Posts Tagged ‘Covers

Christina Aguilera paid tribute to Etta James today at the iconic singer’s funeral.

“She was the one that cut right through my soul. So tonight, Etta, this song is for you,” the 31-year-old artist said before belting out a version of “At Last.”

Christina Aguilera – At Last (Etta James Funeral)

Stevie Wonder also performed “Shelter in the Rain” with a church choir at the emotional event, while Rev. Al Sharpton delivered the eulogy for James, 73, who died last week at the due to complications from leukemia.

A young, burgeoning music icon paid tribute to a late legend for the ages yesterday.

Justin Bieber came out for a special ceremony at Grauman’s Chinese Theater in Los Angeles, where Michael Jackson’s children helped immortalize their father via that locale’s famous hand and footprint ceremony. And he was brought to the stage by a major fan.

“I want to introduce you all to a performer who also found stardom at a very young age, just like my dad,” Paris Jackson told the crowd. “My father would have been proud to mentor to someone like him and would be very proud that he came to today’s celebration. We are all very big fans of him, and his music. I know I am.”

Bieber proceeded to send his best wishes to the family and then perform a cover of MJ’s “Rockin Robin,” as seen here:

Justin Bieber - Rockin Robin (Live)play

Justin Bieber – Rockin Robin (Live)

“Michael meant so much to me,” Justin said. “I know he meant a lot to you guys as well. He was more than entertainer. He was an inspiration. He was kind, gentle and very charitable. People are going to remember him for his dancing and singing, but people have to remember him for being the man he was.

“Thank you so much. Have a blessed day. Michael, I love you!”

Monday December 12, 2011 20:16

Meryl Streep Covers Vogue at Age 62

Meryl Streep Covers Vogue at Age 62
Celebrity News

With 16 Oscar nominations (two wins) and 25 Golden Globe nods (two wins), Meryl Streep has a resume no one in Hollywood can match. Seriously, she’s peerless.

She can now add Vogue cover girl to her resume, too.

Gracing the front of the January 2012 issue of the ultimate fashion bible, Streep dazzles at age 62 – making her the oldest cover model in the publication’s history.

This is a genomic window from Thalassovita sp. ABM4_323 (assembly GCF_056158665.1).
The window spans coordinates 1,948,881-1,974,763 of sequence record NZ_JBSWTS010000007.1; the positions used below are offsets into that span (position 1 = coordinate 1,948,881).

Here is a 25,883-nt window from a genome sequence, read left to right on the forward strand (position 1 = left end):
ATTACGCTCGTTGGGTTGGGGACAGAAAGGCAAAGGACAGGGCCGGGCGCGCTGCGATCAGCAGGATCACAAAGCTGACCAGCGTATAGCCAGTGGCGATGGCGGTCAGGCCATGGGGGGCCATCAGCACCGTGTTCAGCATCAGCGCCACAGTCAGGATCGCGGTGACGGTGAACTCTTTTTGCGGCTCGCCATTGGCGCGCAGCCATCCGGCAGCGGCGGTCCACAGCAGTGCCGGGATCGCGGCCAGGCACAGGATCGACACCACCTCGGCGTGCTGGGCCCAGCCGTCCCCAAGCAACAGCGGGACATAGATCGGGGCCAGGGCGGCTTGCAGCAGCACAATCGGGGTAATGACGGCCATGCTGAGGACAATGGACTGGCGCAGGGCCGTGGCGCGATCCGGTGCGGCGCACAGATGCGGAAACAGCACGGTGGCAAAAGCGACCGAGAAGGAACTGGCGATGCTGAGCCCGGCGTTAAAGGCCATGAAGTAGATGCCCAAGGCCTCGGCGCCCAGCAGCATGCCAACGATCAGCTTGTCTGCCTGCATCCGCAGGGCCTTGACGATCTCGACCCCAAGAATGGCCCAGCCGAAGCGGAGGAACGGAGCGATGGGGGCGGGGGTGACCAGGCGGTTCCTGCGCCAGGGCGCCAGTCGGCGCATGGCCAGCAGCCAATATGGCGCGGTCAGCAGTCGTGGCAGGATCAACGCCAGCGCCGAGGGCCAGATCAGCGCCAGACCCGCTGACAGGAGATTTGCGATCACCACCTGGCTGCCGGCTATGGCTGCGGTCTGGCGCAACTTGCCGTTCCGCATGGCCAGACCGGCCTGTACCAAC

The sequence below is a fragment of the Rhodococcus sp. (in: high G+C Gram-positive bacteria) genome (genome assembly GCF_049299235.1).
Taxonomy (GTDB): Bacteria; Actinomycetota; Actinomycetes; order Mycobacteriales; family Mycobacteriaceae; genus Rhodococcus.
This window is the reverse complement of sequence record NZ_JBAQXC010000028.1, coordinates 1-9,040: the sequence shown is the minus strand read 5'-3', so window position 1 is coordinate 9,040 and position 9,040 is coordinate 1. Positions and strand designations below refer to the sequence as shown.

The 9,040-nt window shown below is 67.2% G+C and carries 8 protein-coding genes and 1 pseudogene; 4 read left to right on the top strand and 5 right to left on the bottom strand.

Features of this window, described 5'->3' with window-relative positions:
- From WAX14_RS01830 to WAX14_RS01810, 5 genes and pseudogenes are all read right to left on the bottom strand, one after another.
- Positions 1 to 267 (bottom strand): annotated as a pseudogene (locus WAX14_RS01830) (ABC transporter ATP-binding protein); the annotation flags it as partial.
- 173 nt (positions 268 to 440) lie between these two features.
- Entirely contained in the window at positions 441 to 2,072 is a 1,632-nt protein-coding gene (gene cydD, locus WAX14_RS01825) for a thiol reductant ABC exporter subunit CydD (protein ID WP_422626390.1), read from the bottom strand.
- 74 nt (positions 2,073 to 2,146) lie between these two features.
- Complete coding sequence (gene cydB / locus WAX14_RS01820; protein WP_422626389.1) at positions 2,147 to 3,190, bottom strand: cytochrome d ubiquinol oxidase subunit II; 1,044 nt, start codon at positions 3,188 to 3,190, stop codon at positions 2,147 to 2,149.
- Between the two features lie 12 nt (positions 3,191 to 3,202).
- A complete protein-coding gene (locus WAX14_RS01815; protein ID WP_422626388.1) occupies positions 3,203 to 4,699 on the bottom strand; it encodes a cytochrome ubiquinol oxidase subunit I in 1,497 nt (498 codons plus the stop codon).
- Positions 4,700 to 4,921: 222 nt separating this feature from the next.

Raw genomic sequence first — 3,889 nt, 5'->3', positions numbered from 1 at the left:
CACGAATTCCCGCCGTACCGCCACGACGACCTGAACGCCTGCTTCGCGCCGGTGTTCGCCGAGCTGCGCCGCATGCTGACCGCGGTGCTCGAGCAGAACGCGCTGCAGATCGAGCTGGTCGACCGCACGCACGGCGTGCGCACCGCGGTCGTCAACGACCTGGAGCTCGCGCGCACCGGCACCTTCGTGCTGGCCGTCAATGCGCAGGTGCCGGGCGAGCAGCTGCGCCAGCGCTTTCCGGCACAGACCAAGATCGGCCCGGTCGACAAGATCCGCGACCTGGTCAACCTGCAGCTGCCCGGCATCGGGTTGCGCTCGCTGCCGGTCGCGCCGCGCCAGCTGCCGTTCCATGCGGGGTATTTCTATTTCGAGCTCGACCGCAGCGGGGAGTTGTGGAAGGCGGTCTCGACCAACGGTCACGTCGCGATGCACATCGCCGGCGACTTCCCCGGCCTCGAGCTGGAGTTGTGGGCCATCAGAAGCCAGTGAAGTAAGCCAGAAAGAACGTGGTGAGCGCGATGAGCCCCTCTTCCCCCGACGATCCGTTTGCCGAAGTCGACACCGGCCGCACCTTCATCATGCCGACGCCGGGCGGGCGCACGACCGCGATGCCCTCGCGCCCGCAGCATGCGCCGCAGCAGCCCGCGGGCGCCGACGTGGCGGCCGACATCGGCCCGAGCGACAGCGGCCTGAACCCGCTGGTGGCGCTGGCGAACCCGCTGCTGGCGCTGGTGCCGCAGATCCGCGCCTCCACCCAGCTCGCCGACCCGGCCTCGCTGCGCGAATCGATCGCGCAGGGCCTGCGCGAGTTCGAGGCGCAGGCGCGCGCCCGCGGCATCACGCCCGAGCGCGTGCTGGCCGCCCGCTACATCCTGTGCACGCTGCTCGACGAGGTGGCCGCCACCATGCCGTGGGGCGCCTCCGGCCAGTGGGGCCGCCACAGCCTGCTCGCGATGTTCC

Meryl Streep Vogue Cover

“I was joking with some of the ladies earlier,” Streep, promoting her predictably acclaimed turn as Margaret Thatcher in The Iron Lady, tells the magazine.

“I told them I was probably the oldest person ever to be on the cover of Vogue.”

Streep, who played a version of Vogue editor-in-chief Anna Wintour in The Devil Wears Prada, hasn’t just defied the odds and outdated limitations for women in Hollywood.

With her legacy growing by the decade, she’s redefined them.

When she turned 40, she said, “I remember turning to my husband [sculptor Don Gummer] and saying, ‘Well, what should we do? Because it’s over.'”

The reason she thought that?

Streep reveals that she received three offers to play witches in films as soon as she hit 40. “Once women passed childbearing age … they could only be seen as grotesque on some level,” she surmises, “as women whose usefulness had passed.”

But different, and often richer roles have followed in spades. One recent example is her role in the middle-aged, post-divorce sex comedy It’s Complicated.

“In the period of Silkwood (1983), It’s Complicated could never have been made, with a 60-year-old actress deciding between her ex-husband and another man.”

“With a 40-year-old actress it would never have been made!” she says.

She was thrilled to play British prime minister Thatcher, despite significant political differences with the leader: “With any character I play, where she is me is where I meet her. It’s very easy to set people at arm’s length and judge them,” she explains.

“Yes, you can judge the policies and the actions … but to live inside that body is another thing entirely. It’s humbling and infuriating, just like it is to live in your own body.”

“Because you recognize your own failings, and I have no doubt that she recognized hers.”